We start with the story of perhaps the most iconic Patient Zero of all time: Typhoid Mary. Then, we dive into a molecular detective story to pinpoint the beginning of the AIDS, and we re-imagine the moment the virus that caused the global pandemic sprang to life. After that, we’re left wondering if you can trace the spread of an idea the way you can trace the spread of a disease. In the end, we find ourselves faced with a choice between competing claims about the origin of the high five. And we come to a perfectly sensible, thoroughly disturbing conclusion about the nature of the universe … all by way of the cowboy hat.
This commentary examines how agricultural and forestry practices of the ancient Greeks and Romans caused an environmental disaster in the Mediterranean region that undermined both civilizations.
By Anne and Paul Ehrlich
The Mediterranean Basin, once a rich end self-sustaining region, has steadily deteriorated since the time of the Greeks and Romans. Overgrazing by domesticated goats was one of the reasons.
PHOTO: PAUL B. EHRLICH
We recently had an opportunity to visit the Mediterranean region and to see for ourselves the present state of this former “Eden” which was the cradle of Western civilization. Our overall impression was that the once rich area is now a badly deteriorated land inhabited by relatively impoverished peoples who, today, are partly dependent for their survival on the influx of tourists coming to see the physical monuments of past civilizations.
The region’s decline from ancient glory has been a complex process, but a major element in the “fall” has been the failure—on the part of the area’s residents—to maintain the ecological systems that supported their rich cultures.
The process began with the marvelous Mesopotamian civilization, which produced the world’s first cities in the area watered by the Tigris and Euphrates Rivers. The society depended utterly on a complex irrigation system that—along with the invention of the plow—allowed its farmers to extract more food from the rich soil than was required for their own families. The resultant surplus made the development of urban centers possible.
In this dramatically revised and expanded second edition of the work entitled Pan’s Travail, J. Donald Hughes examines the environmental history of the classical period and argues that the decline of ancient civilizations resulted in part from their exploitation of the natural world. Focusing on Greece and Rome, as well as areas subject to their influences, Hughes offers a detailed look at the impact of humans and their technologies on the ecology of the Mediterranean basin.
Evidence of deforestation in ancient Greece, the remains of Roman aqueducts and mines, and paintings on centuries-old pottery that depict agricultural activities document ancient actions that resulted in detrimental consequences to the environment. Hughes compares the ancient world’s environmental problems to other persistent social problems and discusses attitudes toward nature expressed in Greek and Latin literature.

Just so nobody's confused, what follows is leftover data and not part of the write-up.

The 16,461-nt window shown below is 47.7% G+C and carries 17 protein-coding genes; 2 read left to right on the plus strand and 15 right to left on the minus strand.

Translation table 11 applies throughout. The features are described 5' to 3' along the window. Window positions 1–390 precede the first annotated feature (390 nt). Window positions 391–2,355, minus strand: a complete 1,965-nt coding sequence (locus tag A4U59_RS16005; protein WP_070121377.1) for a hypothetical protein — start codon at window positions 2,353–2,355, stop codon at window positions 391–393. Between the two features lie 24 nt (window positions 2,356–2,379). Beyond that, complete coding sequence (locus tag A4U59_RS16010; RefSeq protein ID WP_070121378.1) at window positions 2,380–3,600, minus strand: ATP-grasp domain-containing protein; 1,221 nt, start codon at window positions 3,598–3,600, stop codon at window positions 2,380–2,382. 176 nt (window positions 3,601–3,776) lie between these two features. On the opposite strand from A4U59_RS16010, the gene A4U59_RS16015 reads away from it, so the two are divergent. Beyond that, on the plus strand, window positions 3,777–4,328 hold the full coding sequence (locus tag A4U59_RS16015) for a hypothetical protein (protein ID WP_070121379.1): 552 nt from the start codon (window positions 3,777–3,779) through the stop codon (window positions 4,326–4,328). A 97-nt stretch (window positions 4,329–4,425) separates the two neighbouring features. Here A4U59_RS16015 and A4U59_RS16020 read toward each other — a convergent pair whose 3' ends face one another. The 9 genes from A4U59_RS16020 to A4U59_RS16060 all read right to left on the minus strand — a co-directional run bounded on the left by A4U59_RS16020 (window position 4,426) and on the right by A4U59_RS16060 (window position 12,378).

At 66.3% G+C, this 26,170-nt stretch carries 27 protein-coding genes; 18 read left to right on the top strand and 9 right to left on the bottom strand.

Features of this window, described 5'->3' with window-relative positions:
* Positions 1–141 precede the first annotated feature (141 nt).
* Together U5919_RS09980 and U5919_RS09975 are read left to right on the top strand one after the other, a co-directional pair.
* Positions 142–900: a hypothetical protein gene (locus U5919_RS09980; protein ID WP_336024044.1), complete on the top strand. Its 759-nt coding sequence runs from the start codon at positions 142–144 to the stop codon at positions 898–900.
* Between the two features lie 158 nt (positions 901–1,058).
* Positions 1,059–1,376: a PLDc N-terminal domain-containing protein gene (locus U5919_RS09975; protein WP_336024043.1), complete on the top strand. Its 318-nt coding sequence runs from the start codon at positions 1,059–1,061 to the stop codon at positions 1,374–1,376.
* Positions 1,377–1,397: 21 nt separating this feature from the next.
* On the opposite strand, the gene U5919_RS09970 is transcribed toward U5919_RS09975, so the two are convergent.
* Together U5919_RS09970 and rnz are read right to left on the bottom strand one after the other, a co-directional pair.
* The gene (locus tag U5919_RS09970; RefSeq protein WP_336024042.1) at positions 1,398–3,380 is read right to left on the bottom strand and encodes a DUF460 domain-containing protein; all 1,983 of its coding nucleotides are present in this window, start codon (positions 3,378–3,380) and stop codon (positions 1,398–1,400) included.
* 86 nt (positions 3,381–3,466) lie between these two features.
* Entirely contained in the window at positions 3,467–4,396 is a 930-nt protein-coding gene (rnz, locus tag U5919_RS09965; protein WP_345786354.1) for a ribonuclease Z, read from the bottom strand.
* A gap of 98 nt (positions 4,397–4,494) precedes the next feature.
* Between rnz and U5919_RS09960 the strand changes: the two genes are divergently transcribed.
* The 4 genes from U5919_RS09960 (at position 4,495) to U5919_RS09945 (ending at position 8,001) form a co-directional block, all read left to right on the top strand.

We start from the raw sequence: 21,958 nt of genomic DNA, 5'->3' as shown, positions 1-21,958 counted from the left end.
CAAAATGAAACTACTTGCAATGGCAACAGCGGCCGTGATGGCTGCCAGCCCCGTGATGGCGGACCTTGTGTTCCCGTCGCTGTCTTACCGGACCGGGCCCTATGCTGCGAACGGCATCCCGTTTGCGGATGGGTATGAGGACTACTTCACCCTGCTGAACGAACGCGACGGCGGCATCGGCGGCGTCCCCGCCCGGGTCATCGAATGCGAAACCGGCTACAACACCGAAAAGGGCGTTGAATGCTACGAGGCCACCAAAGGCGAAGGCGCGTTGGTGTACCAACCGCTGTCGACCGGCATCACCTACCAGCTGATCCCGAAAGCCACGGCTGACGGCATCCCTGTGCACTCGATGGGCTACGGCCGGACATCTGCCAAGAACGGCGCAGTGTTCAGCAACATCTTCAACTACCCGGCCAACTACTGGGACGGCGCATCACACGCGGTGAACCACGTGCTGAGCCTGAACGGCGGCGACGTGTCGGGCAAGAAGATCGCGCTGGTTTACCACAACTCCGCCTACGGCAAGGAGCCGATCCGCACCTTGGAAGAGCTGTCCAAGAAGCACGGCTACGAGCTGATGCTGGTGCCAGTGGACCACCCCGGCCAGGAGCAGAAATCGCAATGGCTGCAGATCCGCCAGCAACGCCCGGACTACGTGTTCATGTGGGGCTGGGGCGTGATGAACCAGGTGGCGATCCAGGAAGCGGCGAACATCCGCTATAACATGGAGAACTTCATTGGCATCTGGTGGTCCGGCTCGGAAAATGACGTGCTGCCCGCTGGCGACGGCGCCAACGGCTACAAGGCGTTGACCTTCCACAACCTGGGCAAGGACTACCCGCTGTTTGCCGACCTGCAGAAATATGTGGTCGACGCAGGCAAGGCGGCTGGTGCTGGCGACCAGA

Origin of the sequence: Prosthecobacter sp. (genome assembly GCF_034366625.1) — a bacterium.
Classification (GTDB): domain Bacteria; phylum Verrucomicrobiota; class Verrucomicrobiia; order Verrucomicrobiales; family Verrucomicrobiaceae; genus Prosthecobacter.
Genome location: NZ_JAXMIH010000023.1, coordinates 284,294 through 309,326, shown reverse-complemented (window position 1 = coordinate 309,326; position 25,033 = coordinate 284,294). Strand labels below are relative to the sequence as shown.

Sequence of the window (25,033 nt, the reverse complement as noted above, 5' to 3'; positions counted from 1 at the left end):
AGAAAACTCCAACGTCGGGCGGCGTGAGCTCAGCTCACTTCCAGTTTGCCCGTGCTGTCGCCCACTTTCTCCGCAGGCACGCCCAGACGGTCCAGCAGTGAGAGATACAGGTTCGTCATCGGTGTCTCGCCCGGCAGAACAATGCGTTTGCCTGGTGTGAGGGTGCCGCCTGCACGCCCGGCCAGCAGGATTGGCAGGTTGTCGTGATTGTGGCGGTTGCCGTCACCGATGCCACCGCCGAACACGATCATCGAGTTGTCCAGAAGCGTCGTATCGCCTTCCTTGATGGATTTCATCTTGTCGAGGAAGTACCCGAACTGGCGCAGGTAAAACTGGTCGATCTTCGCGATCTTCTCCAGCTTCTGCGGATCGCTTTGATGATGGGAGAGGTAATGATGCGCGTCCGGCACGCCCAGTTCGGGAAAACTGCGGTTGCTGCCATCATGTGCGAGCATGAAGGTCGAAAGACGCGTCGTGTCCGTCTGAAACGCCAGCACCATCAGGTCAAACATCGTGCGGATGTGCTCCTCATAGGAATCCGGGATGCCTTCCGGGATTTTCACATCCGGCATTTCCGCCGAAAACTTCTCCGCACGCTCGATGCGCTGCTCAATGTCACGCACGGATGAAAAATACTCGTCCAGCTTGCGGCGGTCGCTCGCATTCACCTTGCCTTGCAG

In addition to extensive revisions based on the latest research, this new edition includes photographs from Hughes’s worldwide excursions, a new chapter on warfare and the environment, and an updated bibliography.
A pioneering study in historical population biology, this book offers the first comprehensive ecological history of the ancient Greek world. It proposes a new model for treating the relationship between the population and the land, centering on the distribution and abundance of living organisms.
Welcome to Transition Studies. To prosper for very much longer on the changing Earth humankind will need to move beyond its current fossil-fueled civilization toward one that is sustained on recycled materials and renewable energy. This is not a trivial shift. It will require a major transition in all aspects of our lives.
This weblog explores the transition to a sustainable future on our finite planet. It provides links to current news, key documents from government sources and non-governmental organizations, as well as video documentaries about climate change, environmental ethics and environmental justice concerns.
The links are listed here to be used in whatever manner they may be helpful in public information campaigns, course preparation, teaching, letter-writing, lectures, class presentations, policy discussions, article writing, civic or Congressional hearings and citizen action campaigns, etc. For further information on this blog see: About this weblog. and How to use this weblog.